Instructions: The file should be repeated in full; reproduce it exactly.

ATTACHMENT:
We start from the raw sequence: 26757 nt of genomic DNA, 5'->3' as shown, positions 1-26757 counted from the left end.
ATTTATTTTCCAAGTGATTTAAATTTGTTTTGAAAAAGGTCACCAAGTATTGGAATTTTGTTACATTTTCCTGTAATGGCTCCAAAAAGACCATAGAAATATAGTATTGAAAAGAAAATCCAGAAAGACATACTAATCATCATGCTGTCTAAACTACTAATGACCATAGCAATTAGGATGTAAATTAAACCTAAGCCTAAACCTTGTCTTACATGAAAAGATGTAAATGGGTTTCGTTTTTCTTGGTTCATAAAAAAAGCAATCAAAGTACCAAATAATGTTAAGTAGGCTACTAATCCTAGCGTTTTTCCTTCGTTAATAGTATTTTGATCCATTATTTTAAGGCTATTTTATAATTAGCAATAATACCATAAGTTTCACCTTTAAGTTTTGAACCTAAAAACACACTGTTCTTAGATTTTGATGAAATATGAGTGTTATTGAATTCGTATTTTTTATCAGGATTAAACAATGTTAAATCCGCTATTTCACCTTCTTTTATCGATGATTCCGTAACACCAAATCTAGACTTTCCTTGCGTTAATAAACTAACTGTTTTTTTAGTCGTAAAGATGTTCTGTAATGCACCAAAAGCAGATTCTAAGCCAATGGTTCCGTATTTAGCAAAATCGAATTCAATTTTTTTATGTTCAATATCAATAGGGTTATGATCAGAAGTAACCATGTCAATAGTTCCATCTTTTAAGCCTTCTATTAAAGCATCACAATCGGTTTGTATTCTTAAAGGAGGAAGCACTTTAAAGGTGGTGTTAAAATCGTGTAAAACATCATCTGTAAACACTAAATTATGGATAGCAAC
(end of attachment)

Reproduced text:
We start from the raw sequence: 26757 nt of genomic DNA, 5'->3' as shown, positions 1-26757 counted from the left end.
ATTTATTTTCCAAGTGATTTAAATTTGTTTTGAAAAAGGTCACCAAGTATTGGAATTTTGTTACATTTTCCTGTAATGGCTCCAAAAAGACCATAGAAATATAGTATTGAAAAGAAAATCCAGAAAGACATACTAATCATCATGCTGTCTAAACTACTAATGACCATAGCAATTAGGATGTAAATTAAACCTAAGCCTAAACCTTGTCTTACATGAAAAGATGTAAATGGGTTTCGTTTTTCTTGGTTCATAAAAAAAGCAATCAAAGTACCAAATAATGTTAAGTAGGCTACTAATCCTAGCGTTTTTCCTTCGTTAATAGTATTTTGATCCATTATTTTAAGGCTATTTTATAATTAGCAATAATACCATAAGTTTCACCTTTAAGTTTTGAACCTAAAAACACACTGTTCTTAGATTTTGATGAAATATGAGTGTTATTGAATTCGTATTTTTTATCAGGATTAAACAATGTTAAATCCGCTATTTCACCTTCTTTTATCGATGATTCCGTAACACCAAATCTAGACTTTCCTTGCGTTAATAAACTAACTGTTTTTTTAGTCGTAAAGATGTTCTGTAATGCACCAAAAGCAGATTCTAAGCCAATGGTTCCGTATTTAGCAAAATCGAATTCAATTTTTTTATGTTCAATATCAATAGGGTTATGATCAGAAGTAACCATGTCAATAGTTCCATCTTTTAAGCCTTCTATTAAAGCATCACAATCGGTTTGTATTCTTAAAGGAGGAAGCACTTTAAAGGTGGTGTTAAAATCGTGTAAAACATCATCTGTAAACACTAAATTATGGATAGCAAC